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Art of Accounting: Write a ‘Christmas’ letter

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I received a few Christmas letters from friends updating me on their family’s year. They are all interesting and I enjoyed reading them. This got me thinking about a “Christmas” letter about your practice describing how you did professionally, what you wish you had done and what you now resolve to do next year.

Whether you are the CEO of a 1,000-person firm or a sole practitioner, you should consider preparing a year-end report of your business’ results, accomplishments and, if any, disappointments.

My suggestion is to spend a couple of hours and write it out. I feel this would be equally important if you are a solo or that 1,000-person firm CEO. As a solo, you have no one to answer to and probably no one to discuss anything of substance with about your practice. Further, if you are like most owners or partners of small firms, you spend all of your time working on your clients and minimal time at best working on your own business. Use these two or three hours to work on your business.

Keep in mind that you as the CEO are reporting to your board of directors and employees. If you’re a solo, then you are being forced to step out of a comfort zone to reflect how you did. Before I merged my firm with Withum, I did done this every year, starting when I was moonlighting many moons ago. There was much value received and I wholeheartedly recommend doing this.

Here are some of the things you should report on:

  • List your revenues and growth over the previous five years.
  • If you feel ambitious, prepare a projection for the next five years.
  • Break down the revenues by client services. List new services you’ve added and how you expect them to grow over the next five years.
  • Write a narrative of services you expect to add and how you will obtain clients for them.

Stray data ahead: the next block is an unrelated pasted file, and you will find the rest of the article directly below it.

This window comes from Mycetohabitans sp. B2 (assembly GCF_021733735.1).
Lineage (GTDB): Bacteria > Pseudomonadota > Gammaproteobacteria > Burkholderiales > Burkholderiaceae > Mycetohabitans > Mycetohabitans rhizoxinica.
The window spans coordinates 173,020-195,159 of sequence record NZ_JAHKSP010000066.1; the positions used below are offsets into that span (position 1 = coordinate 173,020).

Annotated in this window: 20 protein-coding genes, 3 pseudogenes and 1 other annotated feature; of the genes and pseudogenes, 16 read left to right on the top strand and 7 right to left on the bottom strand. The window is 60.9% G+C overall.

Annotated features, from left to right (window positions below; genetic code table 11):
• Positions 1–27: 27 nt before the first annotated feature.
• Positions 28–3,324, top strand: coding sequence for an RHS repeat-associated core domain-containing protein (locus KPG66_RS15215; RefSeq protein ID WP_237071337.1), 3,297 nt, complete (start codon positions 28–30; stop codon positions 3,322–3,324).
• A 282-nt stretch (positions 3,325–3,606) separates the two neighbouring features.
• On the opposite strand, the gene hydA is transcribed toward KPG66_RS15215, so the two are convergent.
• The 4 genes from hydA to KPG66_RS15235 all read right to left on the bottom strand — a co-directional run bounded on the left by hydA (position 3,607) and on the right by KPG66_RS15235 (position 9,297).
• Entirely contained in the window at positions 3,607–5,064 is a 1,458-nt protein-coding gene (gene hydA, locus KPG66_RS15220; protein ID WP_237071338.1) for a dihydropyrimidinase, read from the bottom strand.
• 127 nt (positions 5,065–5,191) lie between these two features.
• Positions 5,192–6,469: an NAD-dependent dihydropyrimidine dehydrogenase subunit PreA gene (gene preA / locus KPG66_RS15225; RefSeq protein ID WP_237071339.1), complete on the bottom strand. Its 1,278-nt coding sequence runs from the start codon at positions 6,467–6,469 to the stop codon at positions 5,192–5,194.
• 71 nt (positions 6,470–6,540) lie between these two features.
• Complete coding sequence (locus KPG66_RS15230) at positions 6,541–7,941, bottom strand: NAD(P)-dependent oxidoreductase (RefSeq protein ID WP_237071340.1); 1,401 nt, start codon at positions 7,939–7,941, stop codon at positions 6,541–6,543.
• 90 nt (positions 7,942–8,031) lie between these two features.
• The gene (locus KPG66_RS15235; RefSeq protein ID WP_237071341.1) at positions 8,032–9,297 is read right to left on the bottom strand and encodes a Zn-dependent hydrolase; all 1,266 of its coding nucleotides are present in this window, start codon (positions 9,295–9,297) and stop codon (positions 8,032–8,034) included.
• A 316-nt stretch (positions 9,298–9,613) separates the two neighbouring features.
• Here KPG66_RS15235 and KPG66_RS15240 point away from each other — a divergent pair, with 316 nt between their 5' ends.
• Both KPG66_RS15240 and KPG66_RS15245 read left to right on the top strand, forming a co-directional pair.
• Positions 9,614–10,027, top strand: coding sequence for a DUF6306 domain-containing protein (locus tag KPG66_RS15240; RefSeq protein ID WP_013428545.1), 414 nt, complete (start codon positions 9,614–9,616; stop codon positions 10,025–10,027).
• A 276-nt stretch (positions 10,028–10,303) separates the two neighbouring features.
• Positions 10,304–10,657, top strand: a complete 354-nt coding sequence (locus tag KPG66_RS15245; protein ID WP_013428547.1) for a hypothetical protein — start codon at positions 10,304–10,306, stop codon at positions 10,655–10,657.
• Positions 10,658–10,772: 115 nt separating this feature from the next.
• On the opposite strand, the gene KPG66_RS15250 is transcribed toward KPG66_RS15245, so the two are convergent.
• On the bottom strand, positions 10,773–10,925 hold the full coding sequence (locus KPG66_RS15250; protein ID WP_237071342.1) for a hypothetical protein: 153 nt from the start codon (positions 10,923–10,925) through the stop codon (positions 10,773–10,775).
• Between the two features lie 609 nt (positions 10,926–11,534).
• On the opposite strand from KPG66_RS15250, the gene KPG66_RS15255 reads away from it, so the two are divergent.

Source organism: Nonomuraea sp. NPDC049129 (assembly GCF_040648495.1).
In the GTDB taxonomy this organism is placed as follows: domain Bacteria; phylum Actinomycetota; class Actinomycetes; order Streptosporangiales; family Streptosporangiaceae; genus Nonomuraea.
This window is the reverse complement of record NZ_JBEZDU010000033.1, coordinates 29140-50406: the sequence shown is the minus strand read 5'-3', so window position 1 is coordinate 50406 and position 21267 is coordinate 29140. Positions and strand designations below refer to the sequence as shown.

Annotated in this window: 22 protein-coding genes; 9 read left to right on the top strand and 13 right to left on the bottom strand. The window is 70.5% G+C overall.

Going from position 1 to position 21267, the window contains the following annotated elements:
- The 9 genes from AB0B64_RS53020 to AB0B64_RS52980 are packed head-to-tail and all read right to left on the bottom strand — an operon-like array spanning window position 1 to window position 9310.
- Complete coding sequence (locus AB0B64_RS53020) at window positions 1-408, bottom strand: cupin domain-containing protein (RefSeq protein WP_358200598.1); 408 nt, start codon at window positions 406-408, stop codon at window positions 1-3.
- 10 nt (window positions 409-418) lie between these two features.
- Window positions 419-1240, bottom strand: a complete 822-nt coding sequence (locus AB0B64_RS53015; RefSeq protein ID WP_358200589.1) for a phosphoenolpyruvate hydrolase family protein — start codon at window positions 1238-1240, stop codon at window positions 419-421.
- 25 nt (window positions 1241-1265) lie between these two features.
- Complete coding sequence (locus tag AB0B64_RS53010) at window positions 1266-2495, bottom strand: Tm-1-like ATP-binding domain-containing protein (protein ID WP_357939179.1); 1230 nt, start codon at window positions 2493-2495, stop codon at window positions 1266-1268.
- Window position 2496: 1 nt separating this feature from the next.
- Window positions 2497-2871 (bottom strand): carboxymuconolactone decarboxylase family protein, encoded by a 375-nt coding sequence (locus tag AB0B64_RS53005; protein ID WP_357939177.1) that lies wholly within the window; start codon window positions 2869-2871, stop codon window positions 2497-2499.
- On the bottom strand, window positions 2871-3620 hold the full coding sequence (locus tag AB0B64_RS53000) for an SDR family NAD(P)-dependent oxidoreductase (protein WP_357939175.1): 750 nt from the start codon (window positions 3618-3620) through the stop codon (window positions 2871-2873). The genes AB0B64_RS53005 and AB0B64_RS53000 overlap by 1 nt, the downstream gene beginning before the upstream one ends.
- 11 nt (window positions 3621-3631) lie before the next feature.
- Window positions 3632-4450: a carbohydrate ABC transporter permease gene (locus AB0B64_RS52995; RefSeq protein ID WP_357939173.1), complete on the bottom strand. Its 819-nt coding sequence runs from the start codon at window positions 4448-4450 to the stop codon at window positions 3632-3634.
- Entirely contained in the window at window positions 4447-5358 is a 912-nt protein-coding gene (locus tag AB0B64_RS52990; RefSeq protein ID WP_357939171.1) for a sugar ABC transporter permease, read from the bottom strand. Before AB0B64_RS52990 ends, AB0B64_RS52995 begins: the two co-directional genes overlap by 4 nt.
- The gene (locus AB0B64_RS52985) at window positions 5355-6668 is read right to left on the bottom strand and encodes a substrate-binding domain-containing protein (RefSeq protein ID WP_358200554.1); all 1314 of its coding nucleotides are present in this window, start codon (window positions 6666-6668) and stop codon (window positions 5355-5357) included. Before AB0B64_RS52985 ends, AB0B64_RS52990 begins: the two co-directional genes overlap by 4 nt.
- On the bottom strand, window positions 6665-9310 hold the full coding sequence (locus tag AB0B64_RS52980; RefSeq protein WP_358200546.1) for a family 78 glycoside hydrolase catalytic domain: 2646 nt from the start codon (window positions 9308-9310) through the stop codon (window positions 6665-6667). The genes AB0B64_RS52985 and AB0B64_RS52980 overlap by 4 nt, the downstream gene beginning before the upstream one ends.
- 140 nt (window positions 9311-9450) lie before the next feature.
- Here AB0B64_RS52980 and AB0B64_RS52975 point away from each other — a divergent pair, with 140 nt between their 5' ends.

• If you use timesheets, determine the firmwide realization and also by your largest clients and client groupings, such as business and individual clients and/or by services.
  • If you can, also determine the realization by staff person. This will enable you to evaluate the effectiveness and profitability of your staff.
  • Write out a marketing plan.
  • Write a business plan as if you were starting your practice today in its present state.
  • Prepare a SWOT analysis.
  • Prepare a budget for next year. Will you net more than this past year? Are you following my rule about the adequacy of your fee structure — that you are making a living, funding your pension and have funds available for practice growth?
  • Determine your firm’s life cycle status, whether it’s rising, stable or falling.
  • List your five largest clients and compare them to five years ago and your expectations for five years from now.
  • On an individual basis, compare what you are doing to what you think you should be doing and your individual goals.

I have prepared a Word file of templates for firm self-assessment to use in the above analysis. The templates are for a one-page business plan, a marketing plan, a client service plan, a five-year projection, a SWOT analysis, and the life cycles of an organization, with instructions. Email me at GoodiesFromEd@withum.com and just say “Self-assessment template.”

Then write your “Christmas” letter.

Thank you for reading my columns and have a Happy New Year.

Do not hesitate to contact me at emendlowitz@withum.com with your practice management questions.

Edward Mendlowitz, CPA, is partner at WithumSmith+Brown, PC, CPAs. He is on the Accounting Today Top 100 Influential People List. He is the author of 24 books, including “How to Review Tax Returns,” co-written with Andrew D. Mendlowitz, and “Managing Your Tax Season, Third Edition.” Ed also writes a twice-a-week blog addressing issues that clients have at www.partners-network.com along with the Pay-Less-Tax Man blog for Bottom Line. Ed is an adjunct professor in the MBA program at Fairleigh Dickinson University teaching end user applications of financial statements. Art of Accounting is a continuing series where Ed shares autobiographical experiences with tips that he hopes can be adopted by his colleagues. Ed welcomes practice management questions and can be reached at (732) 743-4582 or emendlowitz@withum.com.

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